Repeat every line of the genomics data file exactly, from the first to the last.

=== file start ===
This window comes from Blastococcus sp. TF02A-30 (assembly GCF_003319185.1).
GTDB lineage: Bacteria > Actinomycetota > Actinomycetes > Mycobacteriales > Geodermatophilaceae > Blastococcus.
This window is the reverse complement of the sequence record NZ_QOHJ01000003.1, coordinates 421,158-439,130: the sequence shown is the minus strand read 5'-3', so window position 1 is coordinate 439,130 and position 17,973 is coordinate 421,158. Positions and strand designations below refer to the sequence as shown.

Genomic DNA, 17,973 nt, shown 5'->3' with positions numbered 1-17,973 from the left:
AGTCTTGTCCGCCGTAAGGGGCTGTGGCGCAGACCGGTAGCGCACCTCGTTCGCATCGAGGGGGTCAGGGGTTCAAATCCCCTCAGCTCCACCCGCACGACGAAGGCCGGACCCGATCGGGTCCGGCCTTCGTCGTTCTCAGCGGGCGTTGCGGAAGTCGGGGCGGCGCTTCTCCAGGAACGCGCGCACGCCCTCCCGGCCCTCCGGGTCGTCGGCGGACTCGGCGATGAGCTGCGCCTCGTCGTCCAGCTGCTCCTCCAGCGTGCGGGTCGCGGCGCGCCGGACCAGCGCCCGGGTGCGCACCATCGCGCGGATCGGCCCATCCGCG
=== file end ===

This window comes from Blastococcus sp. TF02A-30 (assembly GCF_003319185.1).
GTDB lineage: Bacteria > Actinomycetota > Actinomycetes > Mycobacteriales > Geodermatophilaceae > Blastococcus.
This window is the reverse complement of the sequence record NZ_QOHJ01000003.1, coordinates 421,158-439,130: the sequence shown is the minus strand read 5'-3', so window position 1 is coordinate 439,130 and position 17,973 is coordinate 421,158. Positions and strand designations below refer to the sequence as shown.

Genomic DNA, 17,973 nt, shown 5'->3' with positions numbered 1-17,973 from the left:
AGTCTTGTCCGCCGTAAGGGGCTGTGGCGCAGACCGGTAGCGCACCTCGTTCGCATCGAGGGGGTCAGGGGTTCAAATCCCCTCAGCTCCACCCGCACGACGAAGGCCGGACCCGATCGGGTCCGGCCTTCGTCGTTCTCAGCGGGCGTTGCGGAAGTCGGGGCGGCGCTTCTCCAGGAACGCGCGCACGCCCTCCCGGCCCTCCGGGTCGTCGGCGGACTCGGCGATGAGCTGCGCCTCGTCGTCCAGCTGCTCCTCCAGCGTGCGGGTCGCGGCGCGCCGGACCAGCGCCCGGGTGCGCACCATCGCGCGGATCGGCCCATCCGCG